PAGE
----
Why do we need LLC's?

Anyone who may be planning to begin a new business venture should be concerned with a few basic truths. One sad but very true fact is that our society is becoming more litigious every day. Even worse, more people are finding themselves on the wrong side of lawsuits. The experience of having to defend a legal action is both stressful and debilitating. The bottom line is, no one wants to be sued. There is a point to all of this. If you can put up a legal shield between you and creditors, then you should do it. The Limited Liability Company (LLC) is a complete, separate entity. None of the members of an LLC are personally liable for its debts, whether they arise in contract or tort.

Another truth is that our government is continuing to take even more from us in taxes, and this trend shows no signs of decline. So, the taxpayer has to be creative and should take advantage of every possible break. The LLC does not pay any tax itself (as opposed to corporations, which do pay taxes) and it qualifies for partnership tax status. Partnership tax rules are a lot more flexible, allowing the tax planner a definite advantage over other forms of doing business. Anyone concerned with tax liability should seriously take into consideration about doing business as a limited liability company.

Drafting the operating agreement is very important. This is because it has to comply with both state and IRS regulations so that the LLC will be taxed as a partnership and not as a corporation.

An LLC is a perfect vehicle should you desire to raise money for a real estate or venture capital project. Admitting new members is a simple process and there are no limits to the number of additional investors. They can include all types of individuals, corporations, trusts, pension plans and foreigners (both out of state and out of the country). This is not true in the case of the corporate structure, especially the subchapter S corporation.

If you would like more information regarding asset protection, trusts, family limited partnerships or the subject of this article please call or email our office.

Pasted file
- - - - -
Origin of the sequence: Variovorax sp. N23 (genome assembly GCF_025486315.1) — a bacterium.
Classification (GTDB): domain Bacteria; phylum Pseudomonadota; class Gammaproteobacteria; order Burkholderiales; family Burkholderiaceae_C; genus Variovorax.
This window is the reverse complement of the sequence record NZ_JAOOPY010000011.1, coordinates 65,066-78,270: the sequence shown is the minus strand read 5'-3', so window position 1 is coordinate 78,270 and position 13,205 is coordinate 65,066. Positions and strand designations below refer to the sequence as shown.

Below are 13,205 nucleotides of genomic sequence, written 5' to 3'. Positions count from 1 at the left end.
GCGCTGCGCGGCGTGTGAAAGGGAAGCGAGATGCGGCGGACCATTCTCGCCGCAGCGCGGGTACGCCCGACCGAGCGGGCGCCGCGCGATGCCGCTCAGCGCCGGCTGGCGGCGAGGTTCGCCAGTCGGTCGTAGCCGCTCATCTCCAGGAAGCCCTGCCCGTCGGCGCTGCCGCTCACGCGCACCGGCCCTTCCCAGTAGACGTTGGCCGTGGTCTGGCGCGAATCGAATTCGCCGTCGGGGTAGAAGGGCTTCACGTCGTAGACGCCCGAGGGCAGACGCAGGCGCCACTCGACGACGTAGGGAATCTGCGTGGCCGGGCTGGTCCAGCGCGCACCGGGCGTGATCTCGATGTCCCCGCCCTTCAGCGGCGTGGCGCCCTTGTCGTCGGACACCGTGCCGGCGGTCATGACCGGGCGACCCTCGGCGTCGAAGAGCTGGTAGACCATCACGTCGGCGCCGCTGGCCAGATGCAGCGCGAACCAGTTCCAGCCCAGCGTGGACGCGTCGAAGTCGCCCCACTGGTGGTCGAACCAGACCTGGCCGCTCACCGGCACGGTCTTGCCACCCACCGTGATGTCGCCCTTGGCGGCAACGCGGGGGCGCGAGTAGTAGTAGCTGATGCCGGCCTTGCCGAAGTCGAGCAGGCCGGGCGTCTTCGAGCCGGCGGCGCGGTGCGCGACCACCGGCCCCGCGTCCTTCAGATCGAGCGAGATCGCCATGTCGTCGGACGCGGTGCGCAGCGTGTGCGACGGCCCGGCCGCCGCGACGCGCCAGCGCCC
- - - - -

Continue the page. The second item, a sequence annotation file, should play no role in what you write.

The membership interests of an LLC have more protection. In both the U.S. and offshore jurisdictions with U.S. style LLC acts, a creditor of a partner in a partnership or a member of an LLC is entitled only to the charging order rather than being entitled to execute directly against partnership assets. What a charging order does is that it gives a creditor the right to receive any distribution that the owner of the interest would have received. A charging order is just a court document directing the managers of the LLC to divert distributions that would go from the debtor member to the creditor until the judgment is paid.

You may think that the charging order isn’t much protection. But, the economic rights to distributions are all the creditors will get. The creditor does not get management and voting rights that go along with the LLC membership interest, and the LLC’s managers determine if and when distributions are made. In some situations, distributions will not be made while, in others, distributions will be significantly delayed. A few tax professionals have the belief that the creditor can be taxed on the debtor member’s income regardless of whether or not the creditor receives any distributions with respect to the charging order. Although this belief is questionable, the uncertainty in this error can make a creditor who contemplates a charging order a little nervous about potential taxes. In fact, an LLC operating agreement could be drafted in such a way to cause a creditor with a charging order to be liable for taxes.

Therefore, the charging order is an unattractive remedy to most creditors. As a result, the prospect of a charging order may convince a creditor in a more reasonable settlement than might otherwise be possible. Shareholders of a corporation have little such leverage. Therefore, in addition to being a very important and useful business tool, an LLC can be an invaluable asset protection tool.

If you would like more information regarding asset protection, trusts, family limited partnerships or the subject of this article please call or email our office.

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